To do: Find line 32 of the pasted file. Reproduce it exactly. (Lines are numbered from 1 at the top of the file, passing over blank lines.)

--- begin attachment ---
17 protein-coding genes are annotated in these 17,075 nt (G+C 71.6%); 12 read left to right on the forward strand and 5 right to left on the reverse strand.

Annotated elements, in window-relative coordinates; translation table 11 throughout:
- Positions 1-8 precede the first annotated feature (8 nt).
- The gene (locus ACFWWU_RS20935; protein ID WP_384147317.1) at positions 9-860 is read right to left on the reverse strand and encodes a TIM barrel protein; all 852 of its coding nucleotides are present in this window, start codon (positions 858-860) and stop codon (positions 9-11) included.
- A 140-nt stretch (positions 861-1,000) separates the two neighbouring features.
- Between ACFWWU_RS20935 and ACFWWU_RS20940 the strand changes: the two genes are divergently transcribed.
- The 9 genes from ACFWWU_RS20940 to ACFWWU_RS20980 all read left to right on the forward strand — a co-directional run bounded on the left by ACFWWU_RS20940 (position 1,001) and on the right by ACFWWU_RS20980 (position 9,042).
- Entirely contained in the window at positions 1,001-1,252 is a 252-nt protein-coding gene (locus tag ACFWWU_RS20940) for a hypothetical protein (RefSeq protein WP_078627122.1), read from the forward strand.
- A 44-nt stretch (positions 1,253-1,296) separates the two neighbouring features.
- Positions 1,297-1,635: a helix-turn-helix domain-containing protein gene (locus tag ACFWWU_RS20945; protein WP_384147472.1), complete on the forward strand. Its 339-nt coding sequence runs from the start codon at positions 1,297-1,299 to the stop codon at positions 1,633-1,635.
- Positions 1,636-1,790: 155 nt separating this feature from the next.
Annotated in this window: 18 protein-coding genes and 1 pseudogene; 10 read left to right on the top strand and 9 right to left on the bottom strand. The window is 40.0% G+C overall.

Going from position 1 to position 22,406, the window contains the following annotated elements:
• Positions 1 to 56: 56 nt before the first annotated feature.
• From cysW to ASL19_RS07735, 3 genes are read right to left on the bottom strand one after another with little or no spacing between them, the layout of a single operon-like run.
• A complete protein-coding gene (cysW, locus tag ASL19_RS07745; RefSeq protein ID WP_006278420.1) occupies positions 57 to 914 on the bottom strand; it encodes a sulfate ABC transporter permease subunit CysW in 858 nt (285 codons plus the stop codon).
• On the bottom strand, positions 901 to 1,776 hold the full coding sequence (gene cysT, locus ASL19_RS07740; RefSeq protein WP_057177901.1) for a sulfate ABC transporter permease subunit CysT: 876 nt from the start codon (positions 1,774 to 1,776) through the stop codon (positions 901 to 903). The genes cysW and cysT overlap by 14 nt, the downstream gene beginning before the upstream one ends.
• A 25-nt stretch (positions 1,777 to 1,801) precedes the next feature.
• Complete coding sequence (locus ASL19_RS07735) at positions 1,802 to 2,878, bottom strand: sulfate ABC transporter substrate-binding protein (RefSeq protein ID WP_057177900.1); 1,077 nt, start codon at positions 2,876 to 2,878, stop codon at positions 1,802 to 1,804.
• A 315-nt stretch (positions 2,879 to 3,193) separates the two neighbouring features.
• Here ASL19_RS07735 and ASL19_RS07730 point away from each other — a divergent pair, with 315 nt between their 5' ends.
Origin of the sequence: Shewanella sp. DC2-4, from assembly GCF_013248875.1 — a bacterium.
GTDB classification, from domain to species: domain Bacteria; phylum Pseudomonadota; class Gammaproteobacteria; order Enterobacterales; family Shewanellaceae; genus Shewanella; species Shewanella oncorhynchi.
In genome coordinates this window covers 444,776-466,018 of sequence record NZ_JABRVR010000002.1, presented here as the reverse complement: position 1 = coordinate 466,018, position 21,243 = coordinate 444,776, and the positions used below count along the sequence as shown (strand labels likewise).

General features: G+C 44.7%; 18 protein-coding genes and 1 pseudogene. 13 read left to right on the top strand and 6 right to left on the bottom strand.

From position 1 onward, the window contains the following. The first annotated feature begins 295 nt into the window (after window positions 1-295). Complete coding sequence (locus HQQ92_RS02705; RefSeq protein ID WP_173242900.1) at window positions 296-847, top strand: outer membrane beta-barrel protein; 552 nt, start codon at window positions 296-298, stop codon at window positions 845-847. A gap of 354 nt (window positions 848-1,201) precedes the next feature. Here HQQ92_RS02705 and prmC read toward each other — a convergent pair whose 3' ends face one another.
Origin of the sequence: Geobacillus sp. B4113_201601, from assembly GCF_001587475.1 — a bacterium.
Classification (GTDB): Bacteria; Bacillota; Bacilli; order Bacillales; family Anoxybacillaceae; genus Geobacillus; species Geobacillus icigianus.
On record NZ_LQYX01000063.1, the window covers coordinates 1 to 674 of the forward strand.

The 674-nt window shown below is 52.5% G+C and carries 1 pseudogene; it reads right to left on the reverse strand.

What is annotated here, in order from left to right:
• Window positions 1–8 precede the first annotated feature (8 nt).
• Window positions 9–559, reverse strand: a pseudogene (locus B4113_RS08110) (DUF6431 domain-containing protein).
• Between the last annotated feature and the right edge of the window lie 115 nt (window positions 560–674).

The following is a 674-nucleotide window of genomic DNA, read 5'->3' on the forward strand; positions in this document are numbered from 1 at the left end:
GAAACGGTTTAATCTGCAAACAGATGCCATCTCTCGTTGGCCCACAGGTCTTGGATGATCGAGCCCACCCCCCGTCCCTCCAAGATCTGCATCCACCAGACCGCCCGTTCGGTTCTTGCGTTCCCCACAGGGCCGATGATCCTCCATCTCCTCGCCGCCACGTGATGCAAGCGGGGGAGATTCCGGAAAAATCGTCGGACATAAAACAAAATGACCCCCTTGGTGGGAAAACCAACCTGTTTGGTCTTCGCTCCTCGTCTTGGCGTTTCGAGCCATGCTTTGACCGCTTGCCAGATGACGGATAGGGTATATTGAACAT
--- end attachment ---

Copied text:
• Window positions 1–8 precede the first annotated feature (8 nt).